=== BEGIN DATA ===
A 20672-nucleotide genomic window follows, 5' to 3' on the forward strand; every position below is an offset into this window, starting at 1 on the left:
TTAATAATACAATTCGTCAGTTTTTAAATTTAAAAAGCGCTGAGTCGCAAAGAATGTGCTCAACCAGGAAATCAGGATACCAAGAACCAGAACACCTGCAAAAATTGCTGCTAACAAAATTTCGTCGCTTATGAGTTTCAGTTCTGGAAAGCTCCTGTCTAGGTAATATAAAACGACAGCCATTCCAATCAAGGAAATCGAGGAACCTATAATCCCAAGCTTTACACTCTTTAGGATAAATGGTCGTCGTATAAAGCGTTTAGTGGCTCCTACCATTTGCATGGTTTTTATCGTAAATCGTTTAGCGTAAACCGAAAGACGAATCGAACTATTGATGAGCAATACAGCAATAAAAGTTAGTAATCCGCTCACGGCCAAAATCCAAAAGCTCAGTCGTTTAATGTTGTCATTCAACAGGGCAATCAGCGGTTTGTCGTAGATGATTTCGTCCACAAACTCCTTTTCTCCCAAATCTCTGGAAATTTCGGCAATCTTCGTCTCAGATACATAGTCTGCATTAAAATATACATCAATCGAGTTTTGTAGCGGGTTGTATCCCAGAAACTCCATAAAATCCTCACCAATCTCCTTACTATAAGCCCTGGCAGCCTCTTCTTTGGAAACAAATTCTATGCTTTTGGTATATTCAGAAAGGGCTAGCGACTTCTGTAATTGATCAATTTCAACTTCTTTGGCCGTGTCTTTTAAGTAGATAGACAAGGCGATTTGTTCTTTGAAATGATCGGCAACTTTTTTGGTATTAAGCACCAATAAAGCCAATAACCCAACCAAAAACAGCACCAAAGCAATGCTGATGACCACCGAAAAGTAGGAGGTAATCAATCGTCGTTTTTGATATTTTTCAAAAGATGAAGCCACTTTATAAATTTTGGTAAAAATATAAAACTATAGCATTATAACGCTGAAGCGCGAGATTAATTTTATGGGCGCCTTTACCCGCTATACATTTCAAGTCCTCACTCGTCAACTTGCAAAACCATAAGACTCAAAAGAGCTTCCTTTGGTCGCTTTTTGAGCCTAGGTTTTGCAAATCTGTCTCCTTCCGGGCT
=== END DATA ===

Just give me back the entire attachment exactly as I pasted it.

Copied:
A 20672-nucleotide genomic window follows, 5' to 3' on the forward strand; every position below is an offset into this window, starting at 1 on the left:
TTAATAATACAATTCGTCAGTTTTTAAATTTAAAAAGCGCTGAGTCGCAAAGAATGTGCTCAACCAGGAAATCAGGATACCAAGAACCAGAACACCTGCAAAAATTGCTGCTAACAAAATTTCGTCGCTTATGAGTTTCAGTTCTGGAAAGCTCCTGTCTAGGTAATATAAAACGACAGCCATTCCAATCAAGGAAATCGAGGAACCTATAATCCCAAGCTTTACACTCTTTAGGATAAATGGTCGTCGTATAAAGCGTTTAGTGGCTCCTACCATTTGCATGGTTTTTATCGTAAATCGTTTAGCGTAAACCGAAAGACGAATCGAACTATTGATGAGCAATACAGCAATAAAAGTTAGTAATCCGCTCACGGCCAAAATCCAAAAGCTCAGTCGTTTAATGTTGTCATTCAACAGGGCAATCAGCGGTTTGTCGTAGATGATTTCGTCCACAAACTCCTTTTCTCCCAAATCTCTGGAAATTTCGGCAATCTTCGTCTCAGATACATAGTCTGCATTAAAATATACATCAATCGAGTTTTGTAGCGGGTTGTATCCCAGAAACTCCATAAAATCCTCACCAATCTCCTTACTATAAGCCCTGGCAGCCTCTTCTTTGGAAACAAATTCTATGCTTTTGGTATATTCAGAAAGGGCTAGCGACTTCTGTAATTGATCAATTTCAACTTCTTTGGCCGTGTCTTTTAAGTAGATAGACAAGGCGATTTGTTCTTTGAAATGATCGGCAACTTTTTTGGTATTAAGCACCAATAAAGCCAATAACCCAACCAAAAACAGCACCAAAGCAATGCTGATGACCACCGAAAAGTAGGAGGTAATCAATCGTCGTTTTTGATATTTTTCAAAAGATGAAGCCACTTTATAAATTTTGGTAAAAATATAAAACTATAGCATTATAACGCTGAAGCGCGAGATTAATTTTATGGGCGCCTTTACCCGCTATACATTTCAAGTCCTCACTCGTCAACTTGCAAAACCATAAGACTCAAAAGAGCTTCCTTTGGTCGCTTTTTGAGCCTAGGTTTTGCAAATCTGTCTCCTTCCGGGCT